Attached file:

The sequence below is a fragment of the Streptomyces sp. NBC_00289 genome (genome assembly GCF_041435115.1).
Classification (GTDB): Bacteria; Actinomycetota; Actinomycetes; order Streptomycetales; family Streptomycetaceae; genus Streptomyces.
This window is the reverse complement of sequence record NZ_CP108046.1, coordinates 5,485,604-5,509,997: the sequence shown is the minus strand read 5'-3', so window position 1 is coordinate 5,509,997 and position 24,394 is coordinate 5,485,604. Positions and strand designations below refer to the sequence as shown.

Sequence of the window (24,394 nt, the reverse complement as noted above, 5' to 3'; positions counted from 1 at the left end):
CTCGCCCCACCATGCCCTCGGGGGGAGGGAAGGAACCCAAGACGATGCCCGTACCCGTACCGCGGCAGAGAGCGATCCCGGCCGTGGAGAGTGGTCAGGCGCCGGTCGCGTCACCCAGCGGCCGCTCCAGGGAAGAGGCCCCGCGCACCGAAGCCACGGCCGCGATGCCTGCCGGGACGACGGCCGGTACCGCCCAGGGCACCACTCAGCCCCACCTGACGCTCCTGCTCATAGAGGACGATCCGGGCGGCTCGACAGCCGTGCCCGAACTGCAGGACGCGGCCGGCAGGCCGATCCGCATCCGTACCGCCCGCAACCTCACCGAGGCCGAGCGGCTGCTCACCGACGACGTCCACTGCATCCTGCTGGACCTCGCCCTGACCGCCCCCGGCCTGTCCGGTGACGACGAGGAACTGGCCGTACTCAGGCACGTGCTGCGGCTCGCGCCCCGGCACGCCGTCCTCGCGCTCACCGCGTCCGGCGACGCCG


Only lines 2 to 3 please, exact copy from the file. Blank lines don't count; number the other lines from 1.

Classification (GTDB): Bacteria; Actinomycetota; Actinomycetes; order Streptomycetales; family Streptomycetaceae; genus Streptomyces.
This window is the reverse complement of sequence record NZ_CP108046.1, coordinates 5,485,604-5,509,997: the sequence shown is the minus strand read 5'-3', so window position 1 is coordinate 5,509,997 and position 24,394 is coordinate 5,485,604. Positions and strand designations below refer to the sequence as shown.